Lucid – the next EV challenger, or just a lucid dream?
With the industry transition to electric vehicles very much underway and investors clamouring to find the ‘next Tesla’, there is no shortage of new EV startups vying to generate new fundraising. In this field of relative newcomers, US EV startup Lucid is almost prehistoric in comparison, having been founded in 2007, years before Tesla and electric vehicles in general enjoyed the kind of recognition they do now. Now, a successful listing on the Nasdaq stock exchange means the company probably has enough capital to finally put its long-awaited Air luxury sedan into production later this year.
Lucid’s early years were spent under the name Atieva where it developed EV components for other manufacturers. During this period, its most notable achievement was being selected as the supplier of the battery pack for second-generation Formula E electric race cars. These packs used commodity cylindrical cells provided by Murata – which took over part of Sony’s lithium-ion battery business – and are both designed and assembled by Atieva, with McLaren handling the integration of the pack with the rest of the race car. Atieva’s 54kWh pack meant the second-generation Formula E cars were the first in the sport’s history that were able to run for the entire race distance without needing a car change halfway through.
However, unsatisfied with merely designing EV parts for others, the company changed its name to Lucid in October 2016 and announced that it would design and build its own luxurious, high-performance electric vehicle. Months later, Lucid finally revealed the first images of its Air concept luxury sedan. The dramatic new model was aimed squarely at the Tesla Model S, which had been on sale for around four years at that point and had, arguably, been the catalyst for resurgent interest in modern electric vehicles.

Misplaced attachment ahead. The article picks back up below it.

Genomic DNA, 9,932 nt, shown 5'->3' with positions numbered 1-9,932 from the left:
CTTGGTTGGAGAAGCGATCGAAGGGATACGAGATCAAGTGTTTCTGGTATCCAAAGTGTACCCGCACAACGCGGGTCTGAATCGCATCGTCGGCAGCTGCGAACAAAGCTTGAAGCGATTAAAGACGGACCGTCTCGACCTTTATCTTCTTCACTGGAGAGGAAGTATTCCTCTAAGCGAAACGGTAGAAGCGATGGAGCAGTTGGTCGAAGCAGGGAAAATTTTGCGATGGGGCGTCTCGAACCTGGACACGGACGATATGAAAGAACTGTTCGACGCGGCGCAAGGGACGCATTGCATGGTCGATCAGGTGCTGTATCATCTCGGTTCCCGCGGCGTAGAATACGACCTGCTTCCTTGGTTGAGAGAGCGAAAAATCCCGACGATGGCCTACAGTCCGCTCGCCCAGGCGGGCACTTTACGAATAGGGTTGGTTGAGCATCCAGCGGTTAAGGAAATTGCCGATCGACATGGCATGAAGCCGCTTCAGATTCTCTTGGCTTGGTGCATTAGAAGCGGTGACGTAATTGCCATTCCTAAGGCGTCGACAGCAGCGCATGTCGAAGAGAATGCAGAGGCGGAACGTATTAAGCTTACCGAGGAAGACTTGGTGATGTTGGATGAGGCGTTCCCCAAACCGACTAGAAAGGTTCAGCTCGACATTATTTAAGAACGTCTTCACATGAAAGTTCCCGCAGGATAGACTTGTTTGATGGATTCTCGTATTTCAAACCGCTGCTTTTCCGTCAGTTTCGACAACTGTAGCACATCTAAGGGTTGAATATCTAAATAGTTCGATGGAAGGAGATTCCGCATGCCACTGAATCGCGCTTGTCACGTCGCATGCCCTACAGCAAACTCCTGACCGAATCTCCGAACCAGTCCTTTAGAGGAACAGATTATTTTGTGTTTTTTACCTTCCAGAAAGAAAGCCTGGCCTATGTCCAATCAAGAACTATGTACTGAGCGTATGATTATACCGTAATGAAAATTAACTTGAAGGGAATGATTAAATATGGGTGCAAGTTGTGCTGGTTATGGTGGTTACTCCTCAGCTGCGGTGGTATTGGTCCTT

The Air was scheduled to go into production at the end of 2019 and promised industry-leading performance of up to 1,000hp and a range of more than 400 miles. For comparison, a Tesla Model S in early 2017 could only muster a range of 315 miles with performance hovering around 750hp – impressive figures in their own right but far behind what Lucid was targeting.
Pressure began to mount, however, in 2017 as the cost of developing the new vehicle began to bite. Lucid even entered talks with Ford Motor Company about a potential complete buyout. The Blue Oval ultimately decided to pass on the offer, however, due to its own ongoing distractions at home with the ousting of former CEO Mark Fields and a company-wide review of its strategy and priorities.
Considering how expensive the business of designing a new vehicle is, Lucid needed to raise significant capital as its plans for the Air sedan evolved. This saw it sign an agreement with the Saudi Arabian Public Investment Fund in late 2018 that was finalised in April 2019 – the funding did not take the company public but put an extra $1 billion in its pockets. This was used to help accelerate construction of the company’s Casa Grande, Arizona factory, where Air production is scheduled to begin.